Nature is one of the world’s most prestigious and widely-read scientific journals. It can be difficult to slog through research papers, so they also publish an interesting supplement called Nature Outlook. The articles are more in-depth, written in plain English, and are free to everyone. They do a great job of summarizing complicated and contentious issues.
If you’re like most people, you probably assumed that science had settled the debate over community water fluoridation decades ago. Turns out that it’s not only still a hot topic, but research is accelerating. The public debate is as contentious as it has always been, with two deeply entrenched factions. Each side says science is firmly on their side and everyone else is grossly mistaken.
An article in Nature Outlook last year summarises the current state of the science. It is appropriately called The fluoride wars rage on, and I encourage you to read it. I’ll quote some highlights in case you are too busy flossing to read the whole thing.
One study after another, from the 1940s through to the 1970s, has pointed to fluoride as an important factor in preventing tooth decay, also known as caries. The mineral has become part of public-health lore, and has been hailed by the US Centers for Disease Control and Prevention as one of the ten greatest public-health achievements of the twentieth century. Most people who live in areas with fluoridated water on tap take the benefits for granted and view with suspicion those who question the supplementation.
[…] research over the past 50 years has sown a seed of doubt. Rates of tooth decay in some high-income countries with no fluoridation have declined at a pace similar to that seen in fluoridated US communities. And an increasing number of studies are indicating that fluoride — which occurs naturally in soil and therefore also in groundwater — might be a developmental neurotoxin, even at the level that the US Public Health Service has declared optimal for fluoridation.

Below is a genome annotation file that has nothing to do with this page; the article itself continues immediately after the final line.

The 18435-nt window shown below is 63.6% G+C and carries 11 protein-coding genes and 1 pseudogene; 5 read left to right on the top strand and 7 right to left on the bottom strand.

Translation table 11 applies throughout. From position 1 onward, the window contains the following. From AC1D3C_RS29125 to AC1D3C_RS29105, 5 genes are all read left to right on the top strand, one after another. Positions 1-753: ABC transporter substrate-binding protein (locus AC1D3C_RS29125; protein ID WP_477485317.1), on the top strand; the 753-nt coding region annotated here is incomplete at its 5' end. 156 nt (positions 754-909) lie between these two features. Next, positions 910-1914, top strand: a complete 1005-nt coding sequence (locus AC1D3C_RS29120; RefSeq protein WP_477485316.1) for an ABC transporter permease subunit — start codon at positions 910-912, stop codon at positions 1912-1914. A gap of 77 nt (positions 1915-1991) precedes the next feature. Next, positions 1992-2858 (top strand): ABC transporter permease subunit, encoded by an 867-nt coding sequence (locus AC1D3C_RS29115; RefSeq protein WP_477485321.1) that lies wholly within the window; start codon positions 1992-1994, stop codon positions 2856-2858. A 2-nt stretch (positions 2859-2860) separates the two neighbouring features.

[…] Philippe Grandjean, a physician and environmental medicine researcher at the University of Southern Denmark in Odense, put together a benchmark-dose study on fluoride to document concentrations at which fluoride begins to have detectable adverse effects on IQ. According to the report, published in June, that level is 0.2 milligrams per litre. That’s less than one-third of the recommended level for US water supplementation and one-twentieth of the US maximum allowable level […]
It is difficult to ignore the importance of equity in these arguments. On the one hand, dentists think that fluoridated water most benefits those who lack access to dental services, oral-health education, or a steady supply of fluoridated toothpaste — the very people who are most susceptible to poor oral health and who experience the greatest financial hardship when dental problems strike. On the other hand, toxicologists worry about any impact of fluoridated water on IQ, especially in populations that are already vulnerable because of exposure to high rates of air pollution and elevated poverty rates, for example. And even if such populations are aware of the potential risks of fluoridation, they are least likely to be able to afford bottled water to use when formula-feeding infants, for instance.
The other thing they need is more data. “There hasn’t been a single US study of fluoridation, prenatal exposure and natal development,” Hu says. He and his collaborators are starting one now, using data from past studies, and they aim to have answers in the next two years.The flouride wars rage on—Nature Outlook—27 October 2021
Turns out the issue is more complex than either faction knew or wants to admit. Science isn’t delivering a slam dunk here. With issues like vaccines or climate change, the science is close to unanimous agreement. People who reject vaccines or climate change can’t rely on science to back them up.